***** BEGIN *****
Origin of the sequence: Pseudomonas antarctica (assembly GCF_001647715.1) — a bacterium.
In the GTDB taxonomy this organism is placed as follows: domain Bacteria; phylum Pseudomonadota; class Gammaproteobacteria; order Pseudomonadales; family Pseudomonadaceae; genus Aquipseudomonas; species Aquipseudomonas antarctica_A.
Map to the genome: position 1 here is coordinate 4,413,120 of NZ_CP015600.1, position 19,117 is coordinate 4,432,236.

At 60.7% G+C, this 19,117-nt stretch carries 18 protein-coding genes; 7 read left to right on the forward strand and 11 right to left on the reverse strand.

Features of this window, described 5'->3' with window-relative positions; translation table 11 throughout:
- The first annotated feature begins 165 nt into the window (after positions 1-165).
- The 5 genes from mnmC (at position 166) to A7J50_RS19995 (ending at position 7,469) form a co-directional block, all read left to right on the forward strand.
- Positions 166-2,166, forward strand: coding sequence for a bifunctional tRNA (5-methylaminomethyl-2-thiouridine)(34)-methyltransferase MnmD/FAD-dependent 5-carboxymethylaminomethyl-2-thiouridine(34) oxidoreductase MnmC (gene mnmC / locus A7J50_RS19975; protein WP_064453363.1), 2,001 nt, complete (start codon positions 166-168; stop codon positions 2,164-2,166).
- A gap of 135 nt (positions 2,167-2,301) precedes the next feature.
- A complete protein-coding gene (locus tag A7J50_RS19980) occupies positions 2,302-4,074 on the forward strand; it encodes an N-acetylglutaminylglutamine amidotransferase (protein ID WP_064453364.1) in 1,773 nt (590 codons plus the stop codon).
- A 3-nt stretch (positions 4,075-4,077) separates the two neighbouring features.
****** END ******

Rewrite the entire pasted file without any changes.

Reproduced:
Origin of the sequence: Pseudomonas antarctica (assembly GCF_001647715.1) — a bacterium.
In the GTDB taxonomy this organism is placed as follows: domain Bacteria; phylum Pseudomonadota; class Gammaproteobacteria; order Pseudomonadales; family Pseudomonadaceae; genus Aquipseudomonas; species Aquipseudomonas antarctica_A.
Map to the genome: position 1 here is coordinate 4,413,120 of NZ_CP015600.1, position 19,117 is coordinate 4,432,236.

At 60.7% G+C, this 19,117-nt stretch carries 18 protein-coding genes; 7 read left to right on the forward strand and 11 right to left on the reverse strand.

Features of this window, described 5'->3' with window-relative positions; translation table 11 throughout:
- The first annotated feature begins 165 nt into the window (after positions 1-165).
- The 5 genes from mnmC (at position 166) to A7J50_RS19995 (ending at position 7,469) form a co-directional block, all read left to right on the forward strand.
- Positions 166-2,166, forward strand: coding sequence for a bifunctional tRNA (5-methylaminomethyl-2-thiouridine)(34)-methyltransferase MnmD/FAD-dependent 5-carboxymethylaminomethyl-2-thiouridine(34) oxidoreductase MnmC (gene mnmC / locus A7J50_RS19975; protein WP_064453363.1), 2,001 nt, complete (start codon positions 166-168; stop codon positions 2,164-2,166).
- A gap of 135 nt (positions 2,167-2,301) precedes the next feature.
- A complete protein-coding gene (locus tag A7J50_RS19980) occupies positions 2,302-4,074 on the forward strand; it encodes an N-acetylglutaminylglutamine amidotransferase (protein ID WP_064453364.1) in 1,773 nt (590 codons plus the stop codon).
- A 3-nt stretch (positions 4,075-4,077) separates the two neighbouring features.